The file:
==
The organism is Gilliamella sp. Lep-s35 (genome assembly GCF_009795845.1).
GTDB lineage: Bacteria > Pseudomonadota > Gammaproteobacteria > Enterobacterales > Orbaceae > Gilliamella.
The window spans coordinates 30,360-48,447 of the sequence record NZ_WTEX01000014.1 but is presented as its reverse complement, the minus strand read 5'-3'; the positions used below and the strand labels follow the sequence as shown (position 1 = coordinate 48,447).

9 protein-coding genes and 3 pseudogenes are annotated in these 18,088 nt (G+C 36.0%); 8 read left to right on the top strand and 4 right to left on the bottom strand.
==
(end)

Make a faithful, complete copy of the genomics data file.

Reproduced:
The organism is Gilliamella sp. Lep-s35 (genome assembly GCF_009795845.1).
GTDB lineage: Bacteria > Pseudomonadota > Gammaproteobacteria > Enterobacterales > Orbaceae > Gilliamella.
The window spans coordinates 30,360-48,447 of the sequence record NZ_WTEX01000014.1 but is presented as its reverse complement, the minus strand read 5'-3'; the positions used below and the strand labels follow the sequence as shown (position 1 = coordinate 48,447).

9 protein-coding genes and 3 pseudogenes are annotated in these 18,088 nt (G+C 36.0%); 8 read left to right on the top strand and 4 right to left on the bottom strand.